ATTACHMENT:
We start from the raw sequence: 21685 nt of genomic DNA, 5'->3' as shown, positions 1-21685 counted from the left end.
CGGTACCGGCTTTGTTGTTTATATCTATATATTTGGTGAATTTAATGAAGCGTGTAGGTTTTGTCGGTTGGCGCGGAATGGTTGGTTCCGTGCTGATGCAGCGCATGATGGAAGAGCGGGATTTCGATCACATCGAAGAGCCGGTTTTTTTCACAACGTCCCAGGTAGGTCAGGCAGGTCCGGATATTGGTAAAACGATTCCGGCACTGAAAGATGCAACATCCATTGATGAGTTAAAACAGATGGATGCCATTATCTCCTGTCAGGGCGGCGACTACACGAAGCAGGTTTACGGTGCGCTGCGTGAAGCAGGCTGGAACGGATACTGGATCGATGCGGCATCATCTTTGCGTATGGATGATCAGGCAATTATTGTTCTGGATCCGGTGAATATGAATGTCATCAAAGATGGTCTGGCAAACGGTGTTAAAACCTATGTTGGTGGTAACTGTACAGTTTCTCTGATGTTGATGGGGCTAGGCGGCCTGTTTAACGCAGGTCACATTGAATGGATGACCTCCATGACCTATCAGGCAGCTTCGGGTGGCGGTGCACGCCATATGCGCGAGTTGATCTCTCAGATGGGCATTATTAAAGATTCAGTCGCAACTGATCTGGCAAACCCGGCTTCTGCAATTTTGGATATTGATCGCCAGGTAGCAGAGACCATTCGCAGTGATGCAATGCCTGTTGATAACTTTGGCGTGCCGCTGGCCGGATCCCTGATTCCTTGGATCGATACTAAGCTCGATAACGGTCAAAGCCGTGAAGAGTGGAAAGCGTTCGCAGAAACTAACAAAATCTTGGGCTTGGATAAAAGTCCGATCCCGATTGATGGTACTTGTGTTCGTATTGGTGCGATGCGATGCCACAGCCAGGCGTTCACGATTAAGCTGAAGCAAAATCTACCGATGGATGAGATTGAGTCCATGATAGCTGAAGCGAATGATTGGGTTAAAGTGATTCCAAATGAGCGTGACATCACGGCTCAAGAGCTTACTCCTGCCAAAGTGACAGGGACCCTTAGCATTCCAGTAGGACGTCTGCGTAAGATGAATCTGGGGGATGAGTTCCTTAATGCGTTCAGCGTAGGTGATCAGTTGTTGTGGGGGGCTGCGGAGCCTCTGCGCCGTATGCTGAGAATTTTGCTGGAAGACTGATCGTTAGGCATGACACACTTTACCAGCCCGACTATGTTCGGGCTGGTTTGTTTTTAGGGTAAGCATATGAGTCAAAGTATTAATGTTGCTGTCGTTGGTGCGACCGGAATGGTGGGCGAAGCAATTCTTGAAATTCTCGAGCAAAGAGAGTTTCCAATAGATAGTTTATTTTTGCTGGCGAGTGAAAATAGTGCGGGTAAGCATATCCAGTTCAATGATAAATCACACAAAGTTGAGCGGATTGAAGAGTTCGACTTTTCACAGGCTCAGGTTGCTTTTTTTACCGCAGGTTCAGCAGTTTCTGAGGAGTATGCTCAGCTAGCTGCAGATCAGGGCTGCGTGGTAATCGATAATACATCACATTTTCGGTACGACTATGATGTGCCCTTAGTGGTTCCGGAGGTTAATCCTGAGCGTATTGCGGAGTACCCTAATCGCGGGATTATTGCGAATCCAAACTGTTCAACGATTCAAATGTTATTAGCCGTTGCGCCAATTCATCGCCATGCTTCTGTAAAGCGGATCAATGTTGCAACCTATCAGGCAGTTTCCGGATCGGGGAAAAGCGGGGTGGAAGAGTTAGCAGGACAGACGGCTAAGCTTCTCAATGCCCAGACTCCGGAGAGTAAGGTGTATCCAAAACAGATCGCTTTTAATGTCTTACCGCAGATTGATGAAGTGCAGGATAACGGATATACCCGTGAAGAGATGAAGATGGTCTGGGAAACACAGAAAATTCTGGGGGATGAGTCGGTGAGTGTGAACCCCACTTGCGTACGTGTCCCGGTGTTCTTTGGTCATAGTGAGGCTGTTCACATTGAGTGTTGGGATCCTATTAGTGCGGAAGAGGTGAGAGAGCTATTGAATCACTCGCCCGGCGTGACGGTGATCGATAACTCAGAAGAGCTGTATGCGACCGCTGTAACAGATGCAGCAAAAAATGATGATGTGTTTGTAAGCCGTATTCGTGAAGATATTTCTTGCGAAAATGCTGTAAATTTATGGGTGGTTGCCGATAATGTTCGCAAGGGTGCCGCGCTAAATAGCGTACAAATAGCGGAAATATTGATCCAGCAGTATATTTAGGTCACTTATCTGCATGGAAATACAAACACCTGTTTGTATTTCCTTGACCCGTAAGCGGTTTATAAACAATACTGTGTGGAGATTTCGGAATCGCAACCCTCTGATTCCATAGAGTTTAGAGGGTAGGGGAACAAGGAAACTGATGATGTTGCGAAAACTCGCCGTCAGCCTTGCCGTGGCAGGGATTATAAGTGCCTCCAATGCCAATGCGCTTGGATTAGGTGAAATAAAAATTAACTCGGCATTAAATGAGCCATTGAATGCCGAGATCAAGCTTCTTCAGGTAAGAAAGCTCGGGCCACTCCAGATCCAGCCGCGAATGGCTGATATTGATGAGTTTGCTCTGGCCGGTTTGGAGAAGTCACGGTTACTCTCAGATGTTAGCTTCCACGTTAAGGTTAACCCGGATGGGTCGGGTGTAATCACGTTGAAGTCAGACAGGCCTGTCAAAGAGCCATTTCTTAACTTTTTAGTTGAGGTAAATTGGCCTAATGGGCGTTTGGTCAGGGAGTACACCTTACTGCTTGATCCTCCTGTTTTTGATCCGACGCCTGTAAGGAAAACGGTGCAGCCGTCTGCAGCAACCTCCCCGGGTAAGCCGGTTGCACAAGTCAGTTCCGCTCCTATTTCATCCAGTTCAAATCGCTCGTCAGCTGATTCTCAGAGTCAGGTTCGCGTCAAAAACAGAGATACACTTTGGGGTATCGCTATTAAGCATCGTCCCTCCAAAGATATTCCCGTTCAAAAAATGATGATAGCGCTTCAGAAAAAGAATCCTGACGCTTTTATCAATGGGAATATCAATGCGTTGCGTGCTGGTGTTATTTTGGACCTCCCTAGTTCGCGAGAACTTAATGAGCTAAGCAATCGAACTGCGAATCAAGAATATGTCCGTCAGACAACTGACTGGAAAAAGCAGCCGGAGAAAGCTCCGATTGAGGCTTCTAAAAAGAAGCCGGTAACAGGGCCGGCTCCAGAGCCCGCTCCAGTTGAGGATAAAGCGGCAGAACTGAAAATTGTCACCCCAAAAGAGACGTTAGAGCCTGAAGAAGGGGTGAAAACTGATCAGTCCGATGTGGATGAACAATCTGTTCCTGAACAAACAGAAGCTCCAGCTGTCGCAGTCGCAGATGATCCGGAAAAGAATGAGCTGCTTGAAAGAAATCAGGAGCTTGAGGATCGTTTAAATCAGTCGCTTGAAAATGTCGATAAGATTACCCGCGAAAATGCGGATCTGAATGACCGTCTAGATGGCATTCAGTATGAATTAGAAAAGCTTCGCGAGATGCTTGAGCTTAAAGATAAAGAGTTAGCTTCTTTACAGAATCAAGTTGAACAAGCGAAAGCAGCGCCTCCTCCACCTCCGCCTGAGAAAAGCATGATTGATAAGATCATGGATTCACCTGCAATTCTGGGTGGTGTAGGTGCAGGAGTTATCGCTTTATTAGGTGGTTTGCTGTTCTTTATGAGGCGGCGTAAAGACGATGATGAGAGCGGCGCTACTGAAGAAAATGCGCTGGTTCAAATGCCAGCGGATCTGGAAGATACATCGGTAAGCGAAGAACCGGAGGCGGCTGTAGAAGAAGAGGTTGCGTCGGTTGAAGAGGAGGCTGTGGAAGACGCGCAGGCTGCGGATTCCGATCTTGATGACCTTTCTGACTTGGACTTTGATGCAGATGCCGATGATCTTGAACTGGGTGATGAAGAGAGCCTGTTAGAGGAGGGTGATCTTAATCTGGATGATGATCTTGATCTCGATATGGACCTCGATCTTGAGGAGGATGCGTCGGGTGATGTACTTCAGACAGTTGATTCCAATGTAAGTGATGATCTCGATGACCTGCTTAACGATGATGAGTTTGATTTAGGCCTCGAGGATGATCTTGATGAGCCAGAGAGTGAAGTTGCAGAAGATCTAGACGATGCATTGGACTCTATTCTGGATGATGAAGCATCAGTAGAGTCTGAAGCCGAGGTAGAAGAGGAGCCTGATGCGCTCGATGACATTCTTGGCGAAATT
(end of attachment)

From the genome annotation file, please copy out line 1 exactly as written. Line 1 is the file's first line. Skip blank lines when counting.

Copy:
We start from the raw sequence: 21685 nt of genomic DNA, 5'->3' as shown, positions 1-21685 counted from the left end.